Vancouver’s West End is one of the most desirable, vibrant and culturally rich neighbourhoods in the city. The Jervis, an upcoming development from Intracorp Projects Ltd., is looking to bring that culture to a whole new generation of residents.
Last month, Intracorp hosted a walking tour of some of the most interesting buildings in the West End, peeling back the curtain of history.
Overlooking tree-lined avenues, heritage sites and quaint, locally-owned businesses, the Jervis will be joining a rich cultural history of architecture, with some buildings more than 100 years old. Originally designated as a neighbourhood for Vancouver’s wealthy elite, the West End contains remnants of these lavish accommodations, with apartment buildings, restaurants and cafes thriving inside of places that used to hold galas, drinking parlours and the lion’s share of the city’s fortunes.
Perhaps one of the most iconic West End buildings, Gabriola House was initially constructed in the early 1900s for Benjamin T. Rogers, owner of BC Sugar. Named for the stone used in its construction – sandstone quarried on Gabriola Island – the building went through numerous owners, including serving for years as Romano’s Macaroni Grill, before going on sale late last year.
The Sylvia Hotel was originally opened as an apartment building in 1912 by Seattle-based architect W.P. White, for Abraham Goldstein. Named for Goldstein’s daughter Sylvia, the hotel quickly became a landmark. During the Great Depression, the building was converted into an apartment hotel, and during World War 2 many suites were converted to separate rooms, and used as accommodations for visiting merchant marines. Its famous brick and terracotta exterior, cloaked in Virginia creeper vines, has become a fixture of the Vancouver shoreline.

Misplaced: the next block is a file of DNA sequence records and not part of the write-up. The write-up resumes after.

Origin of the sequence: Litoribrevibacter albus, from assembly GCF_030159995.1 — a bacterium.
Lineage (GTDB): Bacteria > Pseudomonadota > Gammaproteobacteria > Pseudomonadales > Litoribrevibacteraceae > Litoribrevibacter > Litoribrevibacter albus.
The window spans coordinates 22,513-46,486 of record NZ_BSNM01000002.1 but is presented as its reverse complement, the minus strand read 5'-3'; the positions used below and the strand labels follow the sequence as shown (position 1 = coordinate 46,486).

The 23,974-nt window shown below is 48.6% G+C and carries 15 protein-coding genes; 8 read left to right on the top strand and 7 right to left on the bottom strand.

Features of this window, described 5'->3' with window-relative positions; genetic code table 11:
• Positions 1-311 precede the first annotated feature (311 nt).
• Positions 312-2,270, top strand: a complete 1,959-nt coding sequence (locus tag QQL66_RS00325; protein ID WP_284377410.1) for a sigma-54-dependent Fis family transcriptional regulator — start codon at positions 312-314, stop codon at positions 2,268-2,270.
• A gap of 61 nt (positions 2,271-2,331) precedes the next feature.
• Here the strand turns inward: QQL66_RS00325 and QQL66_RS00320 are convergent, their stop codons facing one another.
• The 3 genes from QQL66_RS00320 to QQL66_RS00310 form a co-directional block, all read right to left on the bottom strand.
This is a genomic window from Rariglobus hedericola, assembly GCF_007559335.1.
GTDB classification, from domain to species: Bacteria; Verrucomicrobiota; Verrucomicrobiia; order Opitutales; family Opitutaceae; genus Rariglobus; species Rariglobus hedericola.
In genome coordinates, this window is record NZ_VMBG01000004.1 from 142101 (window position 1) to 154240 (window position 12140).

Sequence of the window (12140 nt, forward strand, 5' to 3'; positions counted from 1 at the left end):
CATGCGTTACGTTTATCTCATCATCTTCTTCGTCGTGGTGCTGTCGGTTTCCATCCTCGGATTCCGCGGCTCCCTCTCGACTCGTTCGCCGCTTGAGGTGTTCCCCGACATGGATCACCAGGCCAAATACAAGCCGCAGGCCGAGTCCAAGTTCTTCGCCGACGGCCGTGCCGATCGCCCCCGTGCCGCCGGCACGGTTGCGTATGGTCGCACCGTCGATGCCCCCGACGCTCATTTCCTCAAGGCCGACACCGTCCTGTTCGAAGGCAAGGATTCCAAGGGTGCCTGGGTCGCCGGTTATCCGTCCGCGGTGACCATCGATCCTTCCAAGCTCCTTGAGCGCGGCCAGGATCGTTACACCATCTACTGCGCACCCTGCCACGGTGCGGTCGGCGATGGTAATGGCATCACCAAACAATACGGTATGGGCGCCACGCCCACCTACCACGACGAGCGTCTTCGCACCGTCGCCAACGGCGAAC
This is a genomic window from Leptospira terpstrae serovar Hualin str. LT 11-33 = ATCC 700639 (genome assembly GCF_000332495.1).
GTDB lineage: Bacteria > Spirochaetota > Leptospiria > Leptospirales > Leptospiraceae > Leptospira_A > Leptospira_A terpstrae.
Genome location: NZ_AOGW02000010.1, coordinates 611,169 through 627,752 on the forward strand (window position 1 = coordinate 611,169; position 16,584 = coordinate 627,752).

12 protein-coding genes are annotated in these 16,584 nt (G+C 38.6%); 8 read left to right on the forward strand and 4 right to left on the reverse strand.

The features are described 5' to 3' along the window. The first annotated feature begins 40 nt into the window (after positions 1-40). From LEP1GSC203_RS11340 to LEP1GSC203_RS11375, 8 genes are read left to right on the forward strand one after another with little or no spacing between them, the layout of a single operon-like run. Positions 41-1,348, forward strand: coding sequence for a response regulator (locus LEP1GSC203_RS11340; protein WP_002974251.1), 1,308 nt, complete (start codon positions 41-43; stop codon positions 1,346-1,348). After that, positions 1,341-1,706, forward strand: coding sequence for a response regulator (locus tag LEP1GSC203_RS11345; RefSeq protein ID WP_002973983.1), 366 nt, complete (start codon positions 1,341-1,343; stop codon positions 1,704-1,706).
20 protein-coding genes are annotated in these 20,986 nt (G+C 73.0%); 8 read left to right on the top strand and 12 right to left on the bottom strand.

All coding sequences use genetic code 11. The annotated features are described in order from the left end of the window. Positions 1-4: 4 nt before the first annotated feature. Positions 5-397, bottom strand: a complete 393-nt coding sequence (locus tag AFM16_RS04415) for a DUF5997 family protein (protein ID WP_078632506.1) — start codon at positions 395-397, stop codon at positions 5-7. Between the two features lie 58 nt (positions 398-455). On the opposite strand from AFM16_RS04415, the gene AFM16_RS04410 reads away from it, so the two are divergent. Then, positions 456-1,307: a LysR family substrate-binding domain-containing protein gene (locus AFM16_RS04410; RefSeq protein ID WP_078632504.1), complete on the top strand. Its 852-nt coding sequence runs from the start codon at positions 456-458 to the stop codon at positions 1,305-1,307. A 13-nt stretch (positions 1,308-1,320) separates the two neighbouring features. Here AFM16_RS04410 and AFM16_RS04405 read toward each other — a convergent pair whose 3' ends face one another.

Not all of the West End’s architecture spans from the city’s founding. The Euginia Building at 1919 Beach Avenue was built in 1991, and designed by architect Richard Henriquez. To pay homage to the towering trees seen lining the coast when Captain George Vancouver first sighted the region that would someday bear his name, Henriquez planted a pin oak on the building’s roof, at approximately the same height the trees would have stood. Concrete stumps still litter the building’s premises, and artificial roots can be seen in the ground if you look closely.
David Jacobson, Director of Development at Intracorp Project Ltd. says this rich history, and thriving community, is part of what drew the company to the West End in the first place.
“The shops and cafes are full of people, everyone is riding and biking and walking, and the weather is obviously great,” he said. “That’s what we see when we look at this really fantastic opportunity here in the West End, is to bring more folks to come and live here.”
The Jervis will be complete in mid-2017. For more information on progress, and for information on Intracorp’s developments, you can visit them online.